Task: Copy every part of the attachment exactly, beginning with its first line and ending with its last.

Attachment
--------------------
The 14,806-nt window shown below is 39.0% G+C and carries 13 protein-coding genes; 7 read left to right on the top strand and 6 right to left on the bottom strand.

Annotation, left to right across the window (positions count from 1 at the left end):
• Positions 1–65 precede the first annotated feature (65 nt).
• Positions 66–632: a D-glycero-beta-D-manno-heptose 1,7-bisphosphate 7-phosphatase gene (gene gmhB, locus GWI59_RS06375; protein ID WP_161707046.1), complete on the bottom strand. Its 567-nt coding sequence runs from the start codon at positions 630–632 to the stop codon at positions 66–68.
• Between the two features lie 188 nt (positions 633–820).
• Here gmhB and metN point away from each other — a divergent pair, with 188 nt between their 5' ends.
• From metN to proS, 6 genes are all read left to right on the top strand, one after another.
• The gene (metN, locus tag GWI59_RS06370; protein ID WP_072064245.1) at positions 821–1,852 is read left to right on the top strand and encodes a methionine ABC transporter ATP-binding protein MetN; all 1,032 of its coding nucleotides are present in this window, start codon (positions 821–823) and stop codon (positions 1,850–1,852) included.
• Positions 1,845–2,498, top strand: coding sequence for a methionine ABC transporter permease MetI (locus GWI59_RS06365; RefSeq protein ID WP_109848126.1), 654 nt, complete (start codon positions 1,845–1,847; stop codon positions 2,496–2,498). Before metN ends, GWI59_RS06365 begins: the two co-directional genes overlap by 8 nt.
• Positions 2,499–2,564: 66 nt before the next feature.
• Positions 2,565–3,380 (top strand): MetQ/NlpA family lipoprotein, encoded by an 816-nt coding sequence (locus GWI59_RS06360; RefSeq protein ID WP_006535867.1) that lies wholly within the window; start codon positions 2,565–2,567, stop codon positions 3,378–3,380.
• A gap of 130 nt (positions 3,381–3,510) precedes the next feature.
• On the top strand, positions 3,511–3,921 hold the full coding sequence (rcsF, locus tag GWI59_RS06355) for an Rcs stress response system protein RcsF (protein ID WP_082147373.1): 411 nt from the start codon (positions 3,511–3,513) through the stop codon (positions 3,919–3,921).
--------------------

The 14,806-nt window shown below is 39.0% G+C and carries 13 protein-coding genes; 7 read left to right on the top strand and 6 right to left on the bottom strand.

Annotation, left to right across the window (positions count from 1 at the left end):
• Positions 1–65 precede the first annotated feature (65 nt).
• Positions 66–632: a D-glycero-beta-D-manno-heptose 1,7-bisphosphate 7-phosphatase gene (gene gmhB, locus GWI59_RS06375; protein ID WP_161707046.1), complete on the bottom strand. Its 567-nt coding sequence runs from the start codon at positions 630–632 to the stop codon at positions 66–68.
• Between the two features lie 188 nt (positions 633–820).
• Here gmhB and metN point away from each other — a divergent pair, with 188 nt between their 5' ends.
• From metN to proS, 6 genes are all read left to right on the top strand, one after another.
• The gene (metN, locus tag GWI59_RS06370; protein ID WP_072064245.1) at positions 821–1,852 is read left to right on the top strand and encodes a methionine ABC transporter ATP-binding protein MetN; all 1,032 of its coding nucleotides are present in this window, start codon (positions 821–823) and stop codon (positions 1,850–1,852) included.
• Positions 1,845–2,498, top strand: coding sequence for a methionine ABC transporter permease MetI (locus GWI59_RS06365; RefSeq protein ID WP_109848126.1), 654 nt, complete (start codon positions 1,845–1,847; stop codon positions 2,496–2,498). Before metN ends, GWI59_RS06365 begins: the two co-directional genes overlap by 8 nt.
• Positions 2,499–2,564: 66 nt before the next feature.
• Positions 2,565–3,380 (top strand): MetQ/NlpA family lipoprotein, encoded by an 816-nt coding sequence (locus GWI59_RS06360; RefSeq protein ID WP_006535867.1) that lies wholly within the window; start codon positions 2,565–2,567, stop codon positions 3,378–3,380.
• A gap of 130 nt (positions 3,381–3,510) precedes the next feature.
• On the top strand, positions 3,511–3,921 hold the full coding sequence (rcsF, locus tag GWI59_RS06355) for an Rcs stress response system protein RcsF (protein ID WP_082147373.1): 411 nt from the start codon (positions 3,511–3,513) through the stop codon (positions 3,919–3,921).